Friday, 18 May 2012

Dedicated to Little George

I got to the car today to find a little dead chick on bonnet. It had obviously fallen from a nest in the tree above and had made rather a mess, poor thing. I used a plastic fork to scrape it off, and buried it under a nearby bush.

This afternoon I taught a group of corporate types how to sing Shine by Take That in 3-part harmony. The whole event took place at the Emirates Stadium, which added equal doses of glamour and surrealism to the proceedings, particularly when I was royally told off by a building porter for driving too quickly in the underground car park. He pointed at a circular sign which read “5 mph” and said “can you see that?” “yes” I replied, “well why were you driving like a maniac?” “Probably because I’ve only just seen that sign” I said. I genuinely hadn’t seen any other signs, and as I drove out of the car park at the end of the day, I couldn’t find another one. If driving at 15 mph constitutes lunatic behaviour then I'm guilty as charged.

Apart from being made to feel like a school boy by a man in grey trousers and a fancy blazer carrying a walkie-talkie, I had a great deal of fun at the gig, and more importantly, I think the conference delegates enjoyed themselves as well. It’s amazing what you can teach to a group of people who genuinely want to learn something. Corporate gigs can be absolute hell, but this one was brilliant.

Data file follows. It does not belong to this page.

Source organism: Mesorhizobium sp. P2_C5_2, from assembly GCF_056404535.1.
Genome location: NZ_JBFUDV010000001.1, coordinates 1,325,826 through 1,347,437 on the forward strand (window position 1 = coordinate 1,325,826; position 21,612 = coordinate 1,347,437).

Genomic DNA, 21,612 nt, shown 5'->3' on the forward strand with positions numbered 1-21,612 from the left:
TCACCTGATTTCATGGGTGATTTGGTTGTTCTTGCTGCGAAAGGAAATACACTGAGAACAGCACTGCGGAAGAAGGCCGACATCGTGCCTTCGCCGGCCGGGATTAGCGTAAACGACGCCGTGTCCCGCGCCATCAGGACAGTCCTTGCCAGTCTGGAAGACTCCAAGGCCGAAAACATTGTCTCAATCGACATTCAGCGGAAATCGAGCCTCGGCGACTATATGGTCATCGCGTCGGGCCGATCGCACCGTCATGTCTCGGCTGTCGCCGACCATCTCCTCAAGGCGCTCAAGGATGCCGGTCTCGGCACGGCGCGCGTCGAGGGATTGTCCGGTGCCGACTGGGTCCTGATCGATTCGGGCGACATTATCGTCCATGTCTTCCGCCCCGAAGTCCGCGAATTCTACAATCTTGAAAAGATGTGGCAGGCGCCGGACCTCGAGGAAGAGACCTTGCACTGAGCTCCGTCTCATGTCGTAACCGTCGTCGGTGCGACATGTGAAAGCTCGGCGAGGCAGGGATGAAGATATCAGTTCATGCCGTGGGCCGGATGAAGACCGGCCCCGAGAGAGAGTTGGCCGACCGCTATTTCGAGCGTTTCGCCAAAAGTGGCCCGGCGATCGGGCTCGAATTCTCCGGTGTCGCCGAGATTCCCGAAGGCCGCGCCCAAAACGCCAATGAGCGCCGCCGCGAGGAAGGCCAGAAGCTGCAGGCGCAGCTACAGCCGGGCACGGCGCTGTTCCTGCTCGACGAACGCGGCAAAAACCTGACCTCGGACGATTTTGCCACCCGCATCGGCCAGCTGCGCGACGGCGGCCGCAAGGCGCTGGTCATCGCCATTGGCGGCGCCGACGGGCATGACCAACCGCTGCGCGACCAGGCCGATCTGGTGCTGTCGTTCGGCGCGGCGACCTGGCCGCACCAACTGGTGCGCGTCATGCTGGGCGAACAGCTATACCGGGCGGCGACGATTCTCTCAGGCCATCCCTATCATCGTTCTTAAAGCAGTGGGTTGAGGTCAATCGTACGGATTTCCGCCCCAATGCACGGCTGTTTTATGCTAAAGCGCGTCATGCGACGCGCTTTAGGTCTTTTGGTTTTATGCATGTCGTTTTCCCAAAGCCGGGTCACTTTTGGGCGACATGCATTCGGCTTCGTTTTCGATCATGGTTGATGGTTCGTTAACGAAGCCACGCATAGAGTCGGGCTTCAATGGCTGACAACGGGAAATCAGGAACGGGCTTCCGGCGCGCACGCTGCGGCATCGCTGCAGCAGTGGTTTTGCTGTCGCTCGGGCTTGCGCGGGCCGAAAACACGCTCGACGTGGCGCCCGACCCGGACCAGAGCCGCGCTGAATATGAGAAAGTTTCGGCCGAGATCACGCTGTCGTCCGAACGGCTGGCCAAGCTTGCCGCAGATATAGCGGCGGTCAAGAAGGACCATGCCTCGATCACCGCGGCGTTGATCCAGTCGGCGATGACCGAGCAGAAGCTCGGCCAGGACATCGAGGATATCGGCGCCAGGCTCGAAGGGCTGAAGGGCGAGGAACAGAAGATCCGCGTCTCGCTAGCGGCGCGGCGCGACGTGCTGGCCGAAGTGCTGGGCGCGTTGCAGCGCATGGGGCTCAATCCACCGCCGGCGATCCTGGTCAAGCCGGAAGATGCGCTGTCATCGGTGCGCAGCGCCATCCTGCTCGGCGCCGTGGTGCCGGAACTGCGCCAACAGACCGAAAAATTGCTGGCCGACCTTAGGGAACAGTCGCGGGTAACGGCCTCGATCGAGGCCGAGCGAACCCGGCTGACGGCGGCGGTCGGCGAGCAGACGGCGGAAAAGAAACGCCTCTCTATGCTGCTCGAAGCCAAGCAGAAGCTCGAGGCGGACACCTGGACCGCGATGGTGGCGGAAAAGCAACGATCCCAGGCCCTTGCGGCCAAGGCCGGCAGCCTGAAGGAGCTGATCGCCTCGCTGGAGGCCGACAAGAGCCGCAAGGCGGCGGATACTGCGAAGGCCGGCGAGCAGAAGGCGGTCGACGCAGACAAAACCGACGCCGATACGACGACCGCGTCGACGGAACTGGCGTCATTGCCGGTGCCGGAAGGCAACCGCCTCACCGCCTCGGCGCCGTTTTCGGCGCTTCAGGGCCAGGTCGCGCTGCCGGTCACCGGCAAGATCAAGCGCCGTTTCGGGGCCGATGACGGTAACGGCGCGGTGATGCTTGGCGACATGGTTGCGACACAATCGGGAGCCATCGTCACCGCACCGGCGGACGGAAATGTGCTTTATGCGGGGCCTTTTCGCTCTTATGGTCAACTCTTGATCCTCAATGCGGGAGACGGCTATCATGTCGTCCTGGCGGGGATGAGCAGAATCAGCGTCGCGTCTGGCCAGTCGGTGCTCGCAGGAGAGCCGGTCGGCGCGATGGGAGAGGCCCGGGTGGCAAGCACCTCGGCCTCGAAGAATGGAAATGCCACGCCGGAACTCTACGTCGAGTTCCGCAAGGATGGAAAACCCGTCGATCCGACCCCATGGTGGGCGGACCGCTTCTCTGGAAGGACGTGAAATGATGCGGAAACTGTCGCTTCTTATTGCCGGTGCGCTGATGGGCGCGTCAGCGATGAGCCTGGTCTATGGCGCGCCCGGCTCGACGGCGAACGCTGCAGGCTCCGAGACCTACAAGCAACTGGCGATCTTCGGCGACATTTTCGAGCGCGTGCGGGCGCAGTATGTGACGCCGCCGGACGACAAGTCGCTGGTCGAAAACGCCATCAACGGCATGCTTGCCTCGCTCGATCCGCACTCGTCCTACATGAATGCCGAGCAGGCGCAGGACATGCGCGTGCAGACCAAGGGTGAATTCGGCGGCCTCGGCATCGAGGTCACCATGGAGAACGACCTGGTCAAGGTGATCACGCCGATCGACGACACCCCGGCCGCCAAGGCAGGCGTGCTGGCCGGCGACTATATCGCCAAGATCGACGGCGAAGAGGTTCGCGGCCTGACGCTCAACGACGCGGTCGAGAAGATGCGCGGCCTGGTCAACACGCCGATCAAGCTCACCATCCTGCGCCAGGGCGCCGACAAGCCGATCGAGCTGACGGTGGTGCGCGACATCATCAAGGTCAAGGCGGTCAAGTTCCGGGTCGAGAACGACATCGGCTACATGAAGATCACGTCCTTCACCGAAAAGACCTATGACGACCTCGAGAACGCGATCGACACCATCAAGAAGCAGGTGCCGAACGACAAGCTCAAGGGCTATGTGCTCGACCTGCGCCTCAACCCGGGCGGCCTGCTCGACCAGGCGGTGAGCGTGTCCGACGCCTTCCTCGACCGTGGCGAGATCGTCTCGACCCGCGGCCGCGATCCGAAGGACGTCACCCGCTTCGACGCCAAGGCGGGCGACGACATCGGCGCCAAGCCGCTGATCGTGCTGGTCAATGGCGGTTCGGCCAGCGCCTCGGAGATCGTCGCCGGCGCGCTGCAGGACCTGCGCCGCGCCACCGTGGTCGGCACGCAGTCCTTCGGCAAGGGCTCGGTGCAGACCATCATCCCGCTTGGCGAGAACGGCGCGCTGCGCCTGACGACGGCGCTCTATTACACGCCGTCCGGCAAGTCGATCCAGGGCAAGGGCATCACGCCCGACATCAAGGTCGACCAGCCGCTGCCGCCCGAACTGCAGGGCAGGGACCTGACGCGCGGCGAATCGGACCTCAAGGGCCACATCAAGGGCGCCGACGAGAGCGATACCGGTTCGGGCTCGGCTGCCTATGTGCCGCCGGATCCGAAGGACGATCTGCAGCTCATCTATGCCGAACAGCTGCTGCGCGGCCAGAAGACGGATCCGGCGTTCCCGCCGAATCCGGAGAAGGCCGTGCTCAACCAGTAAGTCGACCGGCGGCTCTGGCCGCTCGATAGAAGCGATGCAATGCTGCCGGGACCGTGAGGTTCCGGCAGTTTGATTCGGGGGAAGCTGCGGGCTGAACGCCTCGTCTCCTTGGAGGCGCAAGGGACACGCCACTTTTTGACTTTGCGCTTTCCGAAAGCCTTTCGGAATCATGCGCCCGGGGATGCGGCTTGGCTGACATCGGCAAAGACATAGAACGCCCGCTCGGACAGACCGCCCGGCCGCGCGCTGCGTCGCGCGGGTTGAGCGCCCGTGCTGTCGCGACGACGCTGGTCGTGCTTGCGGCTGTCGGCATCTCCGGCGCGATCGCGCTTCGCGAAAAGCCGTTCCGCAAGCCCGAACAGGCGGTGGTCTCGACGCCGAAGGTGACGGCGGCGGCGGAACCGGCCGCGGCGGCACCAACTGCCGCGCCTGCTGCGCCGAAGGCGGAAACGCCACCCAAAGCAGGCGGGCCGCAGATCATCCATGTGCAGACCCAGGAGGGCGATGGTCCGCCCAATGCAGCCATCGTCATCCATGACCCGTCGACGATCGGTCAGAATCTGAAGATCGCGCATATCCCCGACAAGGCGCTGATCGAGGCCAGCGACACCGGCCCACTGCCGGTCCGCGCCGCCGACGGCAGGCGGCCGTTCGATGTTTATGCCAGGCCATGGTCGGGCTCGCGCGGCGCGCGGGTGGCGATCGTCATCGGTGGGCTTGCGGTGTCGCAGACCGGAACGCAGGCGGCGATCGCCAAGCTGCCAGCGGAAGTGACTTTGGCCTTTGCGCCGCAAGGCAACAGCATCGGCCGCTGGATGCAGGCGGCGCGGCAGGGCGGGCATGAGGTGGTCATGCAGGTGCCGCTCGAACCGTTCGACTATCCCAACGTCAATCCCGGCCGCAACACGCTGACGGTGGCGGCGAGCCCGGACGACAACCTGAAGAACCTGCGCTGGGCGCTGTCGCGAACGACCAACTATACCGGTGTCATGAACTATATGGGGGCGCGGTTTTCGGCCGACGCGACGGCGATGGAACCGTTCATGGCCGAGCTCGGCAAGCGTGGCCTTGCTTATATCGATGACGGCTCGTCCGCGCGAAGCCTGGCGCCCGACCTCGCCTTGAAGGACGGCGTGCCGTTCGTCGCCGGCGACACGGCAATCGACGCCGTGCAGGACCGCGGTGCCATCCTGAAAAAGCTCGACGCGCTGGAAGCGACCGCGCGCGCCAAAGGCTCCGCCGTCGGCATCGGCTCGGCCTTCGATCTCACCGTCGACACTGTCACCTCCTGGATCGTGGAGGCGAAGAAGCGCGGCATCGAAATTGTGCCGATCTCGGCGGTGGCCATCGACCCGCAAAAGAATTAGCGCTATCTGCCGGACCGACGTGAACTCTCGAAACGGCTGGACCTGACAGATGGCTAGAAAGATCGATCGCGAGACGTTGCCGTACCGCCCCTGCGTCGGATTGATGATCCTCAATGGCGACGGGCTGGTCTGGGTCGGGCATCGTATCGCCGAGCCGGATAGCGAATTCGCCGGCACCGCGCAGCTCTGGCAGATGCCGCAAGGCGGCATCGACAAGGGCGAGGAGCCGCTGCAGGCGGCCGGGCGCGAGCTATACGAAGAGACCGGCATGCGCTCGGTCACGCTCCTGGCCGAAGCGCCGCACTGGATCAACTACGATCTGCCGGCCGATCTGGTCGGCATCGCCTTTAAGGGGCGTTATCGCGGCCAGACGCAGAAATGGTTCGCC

The company who hired me belongs to my friends Lisa and Mark, who so tragically lost a son in childbirth just over a year ago. Today was my opportunity to tell them both that I'd decided to dedicate The London Requiem to the little lad. I think still born children are too often forgotten. Perhaps because they never opened their eyes or breathed the same breath as us, some people think their deaths are more easy to deal with, which must be almost impossible for the parents. Little George died whilst I was writing the requiem, and his death had a deeply profound effect on me. I hope  that my dedicating the work to him means his name will live on and that my tiny gesture is of some consolation to Lisa and Mark who have been to hell and back. Lisa seemed genuinely thrilled and hugely touched.

I've just returned from Smithfields where Brother Edward treated me to a glorious Italian meal in a vegetarian restaurant. The irony of the restaurant being within a stone's throw of the world famous meat market has only just struck me, but it's some of the most amazing food I've ever eaten. The place is called Amico Bio, and what is it they say in West End reviews? Walk over hot coals to get there!

May 18th, 1662 was a Sunday, and Pepys went to the pew at Whitehall reserved specifically for the clerk of the Privy Seal... which was he. He heard a wonderful sermon delivered by a Coventrian followed by a “brave anthem” sung by composer Henry Cooke. All this took place in the presence of Charles II. It was apparently a treat to see him taking the sacrament on his knees.

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